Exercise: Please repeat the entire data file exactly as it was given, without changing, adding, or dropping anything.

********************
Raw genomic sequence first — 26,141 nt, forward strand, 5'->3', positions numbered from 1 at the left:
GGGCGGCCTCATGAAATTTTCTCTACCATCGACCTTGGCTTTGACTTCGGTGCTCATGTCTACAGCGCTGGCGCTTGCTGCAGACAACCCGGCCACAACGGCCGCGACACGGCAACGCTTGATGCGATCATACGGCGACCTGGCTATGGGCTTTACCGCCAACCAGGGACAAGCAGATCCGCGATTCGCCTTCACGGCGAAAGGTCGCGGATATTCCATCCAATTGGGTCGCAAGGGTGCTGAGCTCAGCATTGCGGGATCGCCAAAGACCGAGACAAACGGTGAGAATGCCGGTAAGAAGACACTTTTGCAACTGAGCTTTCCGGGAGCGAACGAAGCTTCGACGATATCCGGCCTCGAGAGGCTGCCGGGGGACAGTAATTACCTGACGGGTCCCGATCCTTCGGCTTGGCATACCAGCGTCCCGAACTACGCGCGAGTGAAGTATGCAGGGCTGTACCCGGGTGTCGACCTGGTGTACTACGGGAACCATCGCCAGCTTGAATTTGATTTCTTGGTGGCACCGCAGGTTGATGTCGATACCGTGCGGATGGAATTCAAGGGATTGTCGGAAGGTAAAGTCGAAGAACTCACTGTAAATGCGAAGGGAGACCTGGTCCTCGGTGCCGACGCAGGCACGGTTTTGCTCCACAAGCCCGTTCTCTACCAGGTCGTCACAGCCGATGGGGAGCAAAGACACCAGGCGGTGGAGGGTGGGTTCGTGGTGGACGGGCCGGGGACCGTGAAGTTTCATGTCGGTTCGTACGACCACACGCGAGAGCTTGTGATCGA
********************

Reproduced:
Raw genomic sequence first — 26,141 nt, forward strand, 5'->3', positions numbered from 1 at the left:
GGGCGGCCTCATGAAATTTTCTCTACCATCGACCTTGGCTTTGACTTCGGTGCTCATGTCTACAGCGCTGGCGCTTGCTGCAGACAACCCGGCCACAACGGCCGCGACACGGCAACGCTTGATGCGATCATACGGCGACCTGGCTATGGGCTTTACCGCCAACCAGGGACAAGCAGATCCGCGATTCGCCTTCACGGCGAAAGGTCGCGGATATTCCATCCAATTGGGTCGCAAGGGTGCTGAGCTCAGCATTGCGGGATCGCCAAAGACCGAGACAAACGGTGAGAATGCCGGTAAGAAGACACTTTTGCAACTGAGCTTTCCGGGAGCGAACGAAGCTTCGACGATATCCGGCCTCGAGAGGCTGCCGGGGGACAGTAATTACCTGACGGGTCCCGATCCTTCGGCTTGGCATACCAGCGTCCCGAACTACGCGCGAGTGAAGTATGCAGGGCTGTACCCGGGTGTCGACCTGGTGTACTACGGGAACCATCGCCAGCTTGAATTTGATTTCTTGGTGGCACCGCAGGTTGATGTCGATACCGTGCGGATGGAATTCAAGGGATTGTCGGAAGGTAAAGTCGAAGAACTCACTGTAAATGCGAAGGGAGACCTGGTCCTCGGTGCCGACGCAGGCACGGTTTTGCTCCACAAGCCCGTTCTCTACCAGGTCGTCACAGCCGATGGGGAGCAAAGACACCAGGCGGTGGAGGGTGGGTTCGTGGTGGACGGGCCGGGGACCGTGAAGTTTCATGTCGGTTCGTACGACCACACGCGAGAGCTTGTGATCGA